First, close the door as carefully as possible.  Now, let’s survey the aftermath.

There is a dinosaur sticker clinging to the hardwood floor near the entry hallway, torn, folded in half, but sticking nonetheless.  A single, royal purple crayon perches alone and forlorn, probably hiding for its life, between a couple of couch cushions.  Light switches I forgot existed are thrust into the on position, illuminating normally unused corners of the house.  One half of my pajamas (I can’t tell which half, but who cares?) is strewn across a kitchen chair, far across the house from where pajamas are routinely exchanged for street clothes on the average day.  Glassy-eyed, wary, and immobile from exhaustion, the dog is prostrate on the carpet.  She declines to shift as I step over her.

The children have been here.  Overnight.  Both of them, with just the dog and me.madeline-exhausted

It was a first, so let me quickly confirm that everyone survived intact.  Or maybe just the children did.  I think I might have.  Right now, the dog is a close call.  We’re not as young as we were, the dog and I.

And let’s be clear about a few other things, in fairness and up front.  First, I asked for this opportunity.  Are you ready for the kids to stay overnight, both of them? I asked my daughter chirpily.  “I am if you are,” she responded, so quickly I should perhaps have taken note.  (About halfway through the previous evening, a good friend texted, ‘How’s it going over there?’  To which I responded: There is a reason this task was originally divined as the responsibility of two people. But I am one, plus dog, and so we do what we can.)

Second, Buddy and Sis are relatively well-behaved kids, as kids their age (five and three) go.  Their parents diligently coach good behavior, require them to clean up after themselves, to employ good manners, all of it.  They’re just active, REALLY active, and inquisitive, and quick…and exhausting.  My LORD, they are exhausting.

While surveying the aftermath, providing asylum to the desperate purple crayon and otherwise tidying up, I begin pondering the sleepover experience from the children’s perspective.  And I quickly fear their view will not equate to the stuff of Hallmark cards and treasured future family lore.  Did they have a good time?  Or was every word I uttered a reprimand, a correction?  We ate a good dinner, we read books, watched a cartoon, they colored, we sang.  Is that what they’ll talk about?  Tomorrow, and 30 years from now, when I may be only a memory in their hearts?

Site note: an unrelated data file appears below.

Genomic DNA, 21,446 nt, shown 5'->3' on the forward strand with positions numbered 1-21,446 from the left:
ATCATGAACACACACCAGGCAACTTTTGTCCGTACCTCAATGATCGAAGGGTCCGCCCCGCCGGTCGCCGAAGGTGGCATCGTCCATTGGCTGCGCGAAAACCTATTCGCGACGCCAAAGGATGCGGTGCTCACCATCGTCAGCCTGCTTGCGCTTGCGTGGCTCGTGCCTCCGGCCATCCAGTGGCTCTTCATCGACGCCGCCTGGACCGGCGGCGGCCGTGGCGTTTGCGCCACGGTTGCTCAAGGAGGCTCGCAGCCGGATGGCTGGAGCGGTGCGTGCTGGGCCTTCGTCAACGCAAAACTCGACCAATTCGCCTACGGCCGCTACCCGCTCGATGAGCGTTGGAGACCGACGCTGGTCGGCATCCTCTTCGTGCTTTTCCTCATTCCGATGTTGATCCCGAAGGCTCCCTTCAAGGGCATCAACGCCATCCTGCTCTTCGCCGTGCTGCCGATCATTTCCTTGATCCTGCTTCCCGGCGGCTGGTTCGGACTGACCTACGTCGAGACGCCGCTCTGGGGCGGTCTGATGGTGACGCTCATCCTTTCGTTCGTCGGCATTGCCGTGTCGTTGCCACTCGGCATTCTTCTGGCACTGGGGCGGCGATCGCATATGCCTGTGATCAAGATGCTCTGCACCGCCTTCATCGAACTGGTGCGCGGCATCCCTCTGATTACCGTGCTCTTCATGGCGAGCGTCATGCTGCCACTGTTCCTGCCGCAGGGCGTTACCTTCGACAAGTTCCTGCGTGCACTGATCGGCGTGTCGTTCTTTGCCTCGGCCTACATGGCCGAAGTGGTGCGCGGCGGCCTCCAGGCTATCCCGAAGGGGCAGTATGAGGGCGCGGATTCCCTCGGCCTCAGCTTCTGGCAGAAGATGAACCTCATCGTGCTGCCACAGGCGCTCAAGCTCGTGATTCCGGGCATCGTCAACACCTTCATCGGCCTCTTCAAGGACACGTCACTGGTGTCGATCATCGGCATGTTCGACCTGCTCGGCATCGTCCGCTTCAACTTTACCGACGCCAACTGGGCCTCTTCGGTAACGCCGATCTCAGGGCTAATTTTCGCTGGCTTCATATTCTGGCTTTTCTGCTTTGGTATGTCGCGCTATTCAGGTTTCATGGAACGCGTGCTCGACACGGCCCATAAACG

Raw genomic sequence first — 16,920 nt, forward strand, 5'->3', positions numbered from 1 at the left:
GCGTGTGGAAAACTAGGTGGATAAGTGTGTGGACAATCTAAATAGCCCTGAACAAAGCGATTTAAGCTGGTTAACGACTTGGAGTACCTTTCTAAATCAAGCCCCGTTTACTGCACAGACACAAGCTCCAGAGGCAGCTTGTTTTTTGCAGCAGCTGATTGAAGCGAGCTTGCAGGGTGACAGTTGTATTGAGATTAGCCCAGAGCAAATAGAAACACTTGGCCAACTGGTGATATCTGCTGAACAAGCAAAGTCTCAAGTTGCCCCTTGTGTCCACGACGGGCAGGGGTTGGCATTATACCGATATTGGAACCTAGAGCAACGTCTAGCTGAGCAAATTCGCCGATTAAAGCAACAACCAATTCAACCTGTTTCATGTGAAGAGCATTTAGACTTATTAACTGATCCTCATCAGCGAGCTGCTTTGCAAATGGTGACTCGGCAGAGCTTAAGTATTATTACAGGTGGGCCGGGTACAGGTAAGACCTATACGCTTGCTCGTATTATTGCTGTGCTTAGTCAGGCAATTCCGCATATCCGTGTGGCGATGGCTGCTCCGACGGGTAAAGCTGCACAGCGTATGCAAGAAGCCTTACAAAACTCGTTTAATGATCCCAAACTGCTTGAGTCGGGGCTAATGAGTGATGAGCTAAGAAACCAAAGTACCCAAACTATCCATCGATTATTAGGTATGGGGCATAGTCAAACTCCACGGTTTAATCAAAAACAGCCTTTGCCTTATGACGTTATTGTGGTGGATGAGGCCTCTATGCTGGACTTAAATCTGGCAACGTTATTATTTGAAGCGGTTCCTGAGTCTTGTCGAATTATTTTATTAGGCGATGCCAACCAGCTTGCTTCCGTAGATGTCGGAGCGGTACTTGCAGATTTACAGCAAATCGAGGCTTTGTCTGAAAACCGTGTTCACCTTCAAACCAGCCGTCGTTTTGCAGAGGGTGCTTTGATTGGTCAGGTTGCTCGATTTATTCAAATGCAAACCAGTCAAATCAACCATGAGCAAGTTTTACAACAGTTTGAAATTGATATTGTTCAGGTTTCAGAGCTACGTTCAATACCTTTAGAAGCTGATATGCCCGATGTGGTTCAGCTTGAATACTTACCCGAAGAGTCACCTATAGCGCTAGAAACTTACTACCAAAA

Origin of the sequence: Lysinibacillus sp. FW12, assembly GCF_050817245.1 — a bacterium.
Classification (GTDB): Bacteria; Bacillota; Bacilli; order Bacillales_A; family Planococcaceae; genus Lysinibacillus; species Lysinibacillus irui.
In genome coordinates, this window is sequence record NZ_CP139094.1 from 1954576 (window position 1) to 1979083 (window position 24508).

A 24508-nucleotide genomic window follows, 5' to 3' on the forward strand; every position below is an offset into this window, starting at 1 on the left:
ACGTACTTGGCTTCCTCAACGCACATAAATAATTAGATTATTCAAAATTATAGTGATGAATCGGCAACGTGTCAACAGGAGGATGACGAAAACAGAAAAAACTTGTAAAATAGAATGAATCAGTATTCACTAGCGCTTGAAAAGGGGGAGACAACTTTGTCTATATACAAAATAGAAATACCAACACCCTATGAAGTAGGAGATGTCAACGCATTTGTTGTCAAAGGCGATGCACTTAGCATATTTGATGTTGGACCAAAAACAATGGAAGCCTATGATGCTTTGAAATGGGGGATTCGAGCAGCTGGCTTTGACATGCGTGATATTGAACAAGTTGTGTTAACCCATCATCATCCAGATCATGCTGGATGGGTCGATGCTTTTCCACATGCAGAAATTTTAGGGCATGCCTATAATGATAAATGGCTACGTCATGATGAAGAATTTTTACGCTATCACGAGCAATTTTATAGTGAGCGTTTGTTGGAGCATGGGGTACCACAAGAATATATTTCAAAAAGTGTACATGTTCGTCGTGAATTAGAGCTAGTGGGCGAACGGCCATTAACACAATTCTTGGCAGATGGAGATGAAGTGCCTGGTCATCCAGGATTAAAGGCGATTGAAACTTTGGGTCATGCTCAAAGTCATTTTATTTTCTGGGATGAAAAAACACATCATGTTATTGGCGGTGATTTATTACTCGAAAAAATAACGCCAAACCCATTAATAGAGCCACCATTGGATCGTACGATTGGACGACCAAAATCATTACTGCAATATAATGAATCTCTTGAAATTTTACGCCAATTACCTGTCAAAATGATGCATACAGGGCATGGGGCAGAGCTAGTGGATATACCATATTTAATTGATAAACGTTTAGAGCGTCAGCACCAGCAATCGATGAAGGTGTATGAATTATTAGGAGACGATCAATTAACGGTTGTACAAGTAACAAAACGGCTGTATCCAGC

Or will this litany, from me, come to mind instead:  No, back away from the wall with that crayon.  No, don’t take the top off that pottery bowl, there’s nothing in there for you.  PLEASE don’t give the dog any more pot roast. She’ll vomit.  Wipe your hands before you leave the table, they’re covered in sauce.  No, you can’t have another cookie.  No, you can’t watch the show a third time, you have to go to bed.  Stop screaming; you’ll frighten the neighbors.  Stop pushing all those buttons; better yet, hand over the TV remote, RIGHT NOW.  I’m not kidding!  Did you spill that, again?  I just wiped it up!

I once heard a wise and impressive grandmother, a Harvard-educated college professor, state boldly that her only job is to keep her grandson safe.  If safety is assured, whatever else he wants, in her house, he gets.  Such a beguiling idea, that, with its alluring quantities of flexibility and openness.  And good luck to her, and the child.  It’s not how this G-ma is wired.  One longs to provide that Hallmark card experience, the gentle touch, the calm and kind word, the fresh cookie, the twinkle in the eye.  But how to balance that with the powerful instinct to protect property and animals, even one’s own sanity, at least, a little bit?

To explore my darkest lingering fears, I ring up their mother a day or so later.  Did they have a good time, I inquire, trying not to sound desperate.  “Of course, they did,” she assures me, “they loved it.”  Really?   I repost.  I feel like I hardly said a kind word…had to get after them time and again.

“Mom, I promise,” comes the matter-of-fact answer.  “I doubt they thought too much about any of that.  They’re used to it, you know.”  Aha.  Well, there’s that, of course.

“Do you know how lucky you are?”  This is a question I hear often from friends and family, always in reference to the magical concept of two beautiful, intelligent, healthy grandchildren, living just 20 minutes away.  How they wish their kids lived closer, they say.  Or:  I can’t wait until I have grandchildren.  Or:  I bet you love every minute you spend with them, don’t you?  You lucky dog.

In the core of my heart, I know this:  Of course, I am lucky.  These children, with their bizarre questions and oddly precocious wit and pale blue eyes and boisterous attitudes and non-stop, simultaneous talking are gifts from almighty, gifts of a lifetime, ones I never earned.  Of course, I know that.  I want more than anything to be a source of love and happy times, new experiences for them.  Good memories.  It’s not always clear how to do that, not as obvious as the fairy tales would have us think.  They were not delivered with a handbook.

And treasure every moment with them?  EVERY moment?  I’ll come up with a snappy answer for that one.  If I ever get up off this couch again.